Xamarin has 5 years of history, but it's just part of 15 years of history of the Mono Project, which has been often collaborating with Microsoft. [Atsushi] explains how it had risen from ground zero to become part of Microsoft now.
ASP.NET App Suspend is a feature of Windows Server 2012 R2 and the .NET Framework 4.5.1 that brings a mobile app “tombstoning”-style feature to ASP.NET Web sites. App Suspend enables developers to use shared hosting services with the experience of dedicated hosting, by making much better use of existing server hardware. In this video, we’ll show you how to configure Internet Information Server (IIS) to enable the ASP.NET App Suspend feature for a site and demonstrate the before-and-after results. After viewing this video, you’ll see why App Suspend is a big step forward in the ASP.NET application user experience.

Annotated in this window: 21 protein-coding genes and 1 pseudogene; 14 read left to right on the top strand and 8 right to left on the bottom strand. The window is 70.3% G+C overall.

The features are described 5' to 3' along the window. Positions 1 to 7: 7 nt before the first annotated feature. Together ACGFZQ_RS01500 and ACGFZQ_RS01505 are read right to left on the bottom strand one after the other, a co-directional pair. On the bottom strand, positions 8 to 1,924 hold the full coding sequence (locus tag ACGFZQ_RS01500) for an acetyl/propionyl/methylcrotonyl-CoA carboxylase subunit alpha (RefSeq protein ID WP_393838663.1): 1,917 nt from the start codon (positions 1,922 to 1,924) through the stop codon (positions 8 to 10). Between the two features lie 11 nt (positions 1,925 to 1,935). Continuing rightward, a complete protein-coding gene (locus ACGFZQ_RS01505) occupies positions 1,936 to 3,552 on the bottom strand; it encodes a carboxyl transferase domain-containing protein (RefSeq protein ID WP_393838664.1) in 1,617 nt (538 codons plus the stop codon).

The decisions you make during the design phase of an Azure solution tend to stick with you as you gain momentum delivering features. If you have a green field application, you have the luxury of weighing those decisions up front. If you are brown field - understanding the choices may help you lead to a migration path that creates efficiencies for you later on. In this session, Michele will explore decisions related to the various PaaS and IaaS features of the platform. Why would you choose a Web App over Virtual Machines? Do you need API management? When is SQL Server or Azure SQL Database appropriate? Should you use Web Jobs or Worker Roles for async and scheduled tasks? How do you choose between Service Bus queues, topics or event hubs? Is Azure AD the right fit for your identity requirements? All this in just one session - you may need a coffee first!